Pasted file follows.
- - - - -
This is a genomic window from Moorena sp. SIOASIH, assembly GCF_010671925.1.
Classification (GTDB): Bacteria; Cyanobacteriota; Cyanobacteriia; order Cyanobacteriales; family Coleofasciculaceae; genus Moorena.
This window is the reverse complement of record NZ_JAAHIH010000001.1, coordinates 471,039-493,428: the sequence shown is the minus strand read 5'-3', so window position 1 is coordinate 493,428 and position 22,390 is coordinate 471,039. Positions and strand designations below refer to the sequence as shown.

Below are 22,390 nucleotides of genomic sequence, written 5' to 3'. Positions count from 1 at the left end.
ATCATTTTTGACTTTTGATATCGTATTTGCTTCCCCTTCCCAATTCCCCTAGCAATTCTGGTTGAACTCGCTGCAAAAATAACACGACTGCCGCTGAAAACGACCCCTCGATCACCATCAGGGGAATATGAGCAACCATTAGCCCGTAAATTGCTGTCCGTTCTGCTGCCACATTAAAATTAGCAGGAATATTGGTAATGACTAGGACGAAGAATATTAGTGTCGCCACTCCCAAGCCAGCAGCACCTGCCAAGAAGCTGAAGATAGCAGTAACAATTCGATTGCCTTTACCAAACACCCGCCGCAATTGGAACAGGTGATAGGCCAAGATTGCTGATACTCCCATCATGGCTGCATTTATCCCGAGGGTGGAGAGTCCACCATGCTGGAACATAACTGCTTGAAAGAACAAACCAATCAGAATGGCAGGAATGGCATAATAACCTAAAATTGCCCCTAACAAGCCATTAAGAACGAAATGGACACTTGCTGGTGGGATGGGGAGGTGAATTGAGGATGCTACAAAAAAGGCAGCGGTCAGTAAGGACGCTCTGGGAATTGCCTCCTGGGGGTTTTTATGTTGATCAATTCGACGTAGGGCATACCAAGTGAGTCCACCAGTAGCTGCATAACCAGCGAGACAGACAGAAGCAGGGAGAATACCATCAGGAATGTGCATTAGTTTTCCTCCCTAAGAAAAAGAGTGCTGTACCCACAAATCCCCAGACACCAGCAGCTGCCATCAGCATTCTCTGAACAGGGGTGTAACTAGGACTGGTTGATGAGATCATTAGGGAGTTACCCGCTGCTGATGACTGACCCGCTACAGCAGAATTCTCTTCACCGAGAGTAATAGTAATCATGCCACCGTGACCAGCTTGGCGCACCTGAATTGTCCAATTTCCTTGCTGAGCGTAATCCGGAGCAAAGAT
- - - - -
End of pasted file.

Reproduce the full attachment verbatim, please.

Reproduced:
This is a genomic window from Moorena sp. SIOASIH, assembly GCF_010671925.1.
Classification (GTDB): Bacteria; Cyanobacteriota; Cyanobacteriia; order Cyanobacteriales; family Coleofasciculaceae; genus Moorena.
This window is the reverse complement of record NZ_JAAHIH010000001.1, coordinates 471,039-493,428: the sequence shown is the minus strand read 5'-3', so window position 1 is coordinate 493,428 and position 22,390 is coordinate 471,039. Positions and strand designations below refer to the sequence as shown.

Below are 22,390 nucleotides of genomic sequence, written 5' to 3'. Positions count from 1 at the left end.
ATCATTTTTGACTTTTGATATCGTATTTGCTTCCCCTTCCCAATTCCCCTAGCAATTCTGGTTGAACTCGCTGCAAAAATAACACGACTGCCGCTGAAAACGACCCCTCGATCACCATCAGGGGAATATGAGCAACCATTAGCCCGTAAATTGCTGTCCGTTCTGCTGCCACATTAAAATTAGCAGGAATATTGGTAATGACTAGGACGAAGAATATTAGTGTCGCCACTCCCAAGCCAGCAGCACCTGCCAAGAAGCTGAAGATAGCAGTAACAATTCGATTGCCTTTACCAAACACCCGCCGCAATTGGAACAGGTGATAGGCCAAGATTGCTGATACTCCCATCATGGCTGCATTTATCCCGAGGGTGGAGAGTCCACCATGCTGGAACATAACTGCTTGAAAGAACAAACCAATCAGAATGGCAGGAATGGCATAATAACCTAAAATTGCCCCTAACAAGCCATTAAGAACGAAATGGACACTTGCTGGTGGGATGGGGAGGTGAATTGAGGATGCTACAAAAAAGGCAGCGGTCAGTAAGGACGCTCTGGGAATTGCCTCCTGGGGGTTTTTATGTTGATCAATTCGACGTAGGGCATACCAAGTGAGTCCACCAGTAGCTGCATAACCAGCGAGACAGACAGAAGCAGGGAGAATACCATCAGGAATGTGCATTAGTTTTCCTCCCTAAGAAAAAGAGTGCTGTACCCACAAATCCCCAGACACCAGCAGCTGCCATCAGCATTCTCTGAACAGGGGTGTAACTAGGACTGGTTGATGAGATCATTAGGGAGTTACCCGCTGCTGATGACTGACCCGCTACAGCAGAATTCTCTTCACCGAGAGTAATAGTAATCATGCCACCGTGACCAGCTTGGCGCACCTGAATTGTCCAATTTCCTTGCTGAGCGTAATCCGGAGCAAAGAT